In the milk sector, the fall in international prices for skimmed milk powder and butterfat also led to some correction in the domestic market. Since mid-April, dairies in Maharashtra have lowered their prices for SMP cow’s milk and yellow butter from around Rs 295 and Rs 400 per kg to Rs 270 and Rs 360-365/kg. They have further reduced the purchase price of milk (containing 3.5% fat and 8.5% solids non fat) to Rs 33-34 per litre, from Rs 35-36 until the first week of may. Prices for SMP buffalo milk and white butter are still firm, but even these are expected to decline with the onset of the monsoon rains. The summer months are the peak “lean” season for buffalo milk. Production really picks up from August, when the animals begin to calve, and peaks through winter into spring.

We can expect a similar easing in the prices of eggs and meat. Less summer heat should help reduce growth time and mortality in laying hens and broiler chickens. The poultry industry faced a huge crisis last June-July, when the cost of feed given to laying birds crossed Rs 40 per kg (from Rs 21-22 in March 2021) and that of chicks meat at Rs 50-52 (from Rs 29-30). It was thanks to de-oiled soybean meal (DOC) – the protein-rich food ingredient obtained as a by-product of oil extraction – whose prices soared. The Centre’s decision in August allowing the import of up to 12 lakh tonnes of GM COD has stabilized layer and broiler feed prices at levels of Rs 30 and Rs 45/kg.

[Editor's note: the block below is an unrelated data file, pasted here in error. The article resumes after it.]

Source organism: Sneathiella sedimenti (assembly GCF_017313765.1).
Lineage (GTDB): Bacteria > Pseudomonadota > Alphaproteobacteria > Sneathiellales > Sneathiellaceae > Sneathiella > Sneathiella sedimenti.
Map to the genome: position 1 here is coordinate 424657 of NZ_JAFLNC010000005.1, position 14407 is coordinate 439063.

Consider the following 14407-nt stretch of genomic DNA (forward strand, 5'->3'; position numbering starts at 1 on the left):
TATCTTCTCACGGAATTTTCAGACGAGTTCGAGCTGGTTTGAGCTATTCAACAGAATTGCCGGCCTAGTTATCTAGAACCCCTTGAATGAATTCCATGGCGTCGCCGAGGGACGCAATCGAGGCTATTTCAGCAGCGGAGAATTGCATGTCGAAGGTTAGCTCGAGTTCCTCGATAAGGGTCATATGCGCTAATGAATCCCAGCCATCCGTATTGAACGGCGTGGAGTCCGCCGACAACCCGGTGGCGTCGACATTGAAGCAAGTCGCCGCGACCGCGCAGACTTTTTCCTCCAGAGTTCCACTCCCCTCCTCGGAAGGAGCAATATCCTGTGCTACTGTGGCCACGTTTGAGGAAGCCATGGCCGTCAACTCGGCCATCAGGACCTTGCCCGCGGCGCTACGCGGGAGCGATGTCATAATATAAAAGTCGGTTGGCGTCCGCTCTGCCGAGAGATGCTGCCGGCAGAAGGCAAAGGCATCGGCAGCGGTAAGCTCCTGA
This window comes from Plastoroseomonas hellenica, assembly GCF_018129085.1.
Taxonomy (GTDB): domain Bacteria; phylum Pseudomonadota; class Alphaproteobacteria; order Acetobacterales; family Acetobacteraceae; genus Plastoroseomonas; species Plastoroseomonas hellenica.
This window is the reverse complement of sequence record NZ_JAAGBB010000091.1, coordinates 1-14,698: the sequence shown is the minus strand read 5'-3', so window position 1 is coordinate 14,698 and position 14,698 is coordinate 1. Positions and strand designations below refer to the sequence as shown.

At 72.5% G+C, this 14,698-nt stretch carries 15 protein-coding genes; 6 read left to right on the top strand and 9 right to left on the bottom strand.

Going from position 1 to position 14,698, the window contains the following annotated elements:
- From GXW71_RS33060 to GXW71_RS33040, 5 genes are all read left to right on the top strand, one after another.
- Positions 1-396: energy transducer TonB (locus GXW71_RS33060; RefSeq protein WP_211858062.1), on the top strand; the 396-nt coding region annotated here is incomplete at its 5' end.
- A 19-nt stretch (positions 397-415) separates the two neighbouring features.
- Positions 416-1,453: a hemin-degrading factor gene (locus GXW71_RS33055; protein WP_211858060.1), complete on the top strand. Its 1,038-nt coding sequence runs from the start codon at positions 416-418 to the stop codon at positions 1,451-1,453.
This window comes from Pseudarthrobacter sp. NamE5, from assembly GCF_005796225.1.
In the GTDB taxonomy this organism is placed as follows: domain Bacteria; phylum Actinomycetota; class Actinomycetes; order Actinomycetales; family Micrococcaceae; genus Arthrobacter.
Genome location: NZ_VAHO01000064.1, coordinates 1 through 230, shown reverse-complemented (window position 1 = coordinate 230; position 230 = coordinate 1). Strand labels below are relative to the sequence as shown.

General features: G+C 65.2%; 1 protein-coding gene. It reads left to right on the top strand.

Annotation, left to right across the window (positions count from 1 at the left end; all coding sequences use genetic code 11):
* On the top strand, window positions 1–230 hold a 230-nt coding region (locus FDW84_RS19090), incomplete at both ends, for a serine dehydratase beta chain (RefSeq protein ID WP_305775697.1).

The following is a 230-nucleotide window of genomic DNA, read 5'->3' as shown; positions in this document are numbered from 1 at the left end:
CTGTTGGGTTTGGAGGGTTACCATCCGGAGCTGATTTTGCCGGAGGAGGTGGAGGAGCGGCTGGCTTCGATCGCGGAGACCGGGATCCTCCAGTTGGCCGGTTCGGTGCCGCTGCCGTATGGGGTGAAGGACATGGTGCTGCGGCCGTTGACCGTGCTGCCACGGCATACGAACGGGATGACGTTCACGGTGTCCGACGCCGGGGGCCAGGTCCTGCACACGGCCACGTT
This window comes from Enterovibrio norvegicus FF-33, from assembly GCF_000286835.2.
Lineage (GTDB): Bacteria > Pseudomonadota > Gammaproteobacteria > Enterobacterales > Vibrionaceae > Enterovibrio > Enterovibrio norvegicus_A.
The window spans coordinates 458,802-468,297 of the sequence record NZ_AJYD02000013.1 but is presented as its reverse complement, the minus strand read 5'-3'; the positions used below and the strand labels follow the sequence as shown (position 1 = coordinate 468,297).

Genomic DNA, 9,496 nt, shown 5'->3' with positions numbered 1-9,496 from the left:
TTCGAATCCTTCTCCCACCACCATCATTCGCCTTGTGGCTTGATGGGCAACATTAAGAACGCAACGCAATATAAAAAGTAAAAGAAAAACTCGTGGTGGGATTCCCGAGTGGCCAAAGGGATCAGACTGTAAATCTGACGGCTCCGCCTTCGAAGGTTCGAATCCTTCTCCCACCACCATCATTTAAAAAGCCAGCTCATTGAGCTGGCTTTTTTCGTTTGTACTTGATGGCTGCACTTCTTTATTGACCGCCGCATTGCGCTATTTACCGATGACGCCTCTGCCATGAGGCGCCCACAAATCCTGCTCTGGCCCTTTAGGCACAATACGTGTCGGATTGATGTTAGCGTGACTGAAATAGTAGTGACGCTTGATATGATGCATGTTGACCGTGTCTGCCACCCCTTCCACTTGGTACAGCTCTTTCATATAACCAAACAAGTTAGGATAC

Overall, although there has been a recovery in demand since the reopening of hotels and other ongoing lockdown restrictions, it is unlikely to trigger ‘protein inflation’. The pull of demand through rising incomes is not strong enough this time around.

In the fruit and vegetable sector as well, the drivers of inflation (Table 2) were mainly supply shocks rather than demand factors. This year’s mango crop was hit by a double whammy of unseasonal rains in December-January (causing flower drop) and early summer (not allowing enough time for formation and growth fruits). The same thing happened for lemons, during flowering (in January) and towards harvest (in March-April).

Table 2: Current food inflation, as we have already noted, is more about carbohydrates and fats than proteins and micronutrients

At the same time, there is not much inflation in onion, potato and also watermelon, cucumber, pumpkin, okra/ladame, squash and other summer vegetables. Tomato prices are high, but not unusually high for this time of year. Here again, the incessant rains contributed to disrupting market arrivals, particularly in the South.

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Food inflation resulting from war, drought, unseasonable rains and heat waves is different from structural demand pull factors. Inflation no longer only concerns the former, but also foods providing mainly calories rather than proteins, vitamins and minerals. This, to some extent, makes it worse than previous inflation, which in Gokarn’s words was “an inevitable consequence of growing wealth”.

While high prices would also induce a supply response from farmers, much depends on the monsoon. Last year’s monsoon was “normal” overall, but marked by a long period of drought in July followed by heavy rains from the end of August, followed by heavy downpours out of season in December-January. One has to see how normal the “normal” monsoon forecast by the Indian Meteorological Department turns out to be.

Meanwhile, the good news is that the Center on Saturday cut excise duty on diesel by Rs 6/litre and many states also announced cuts. This should have an additional salutary effect on food inflation in the coming days.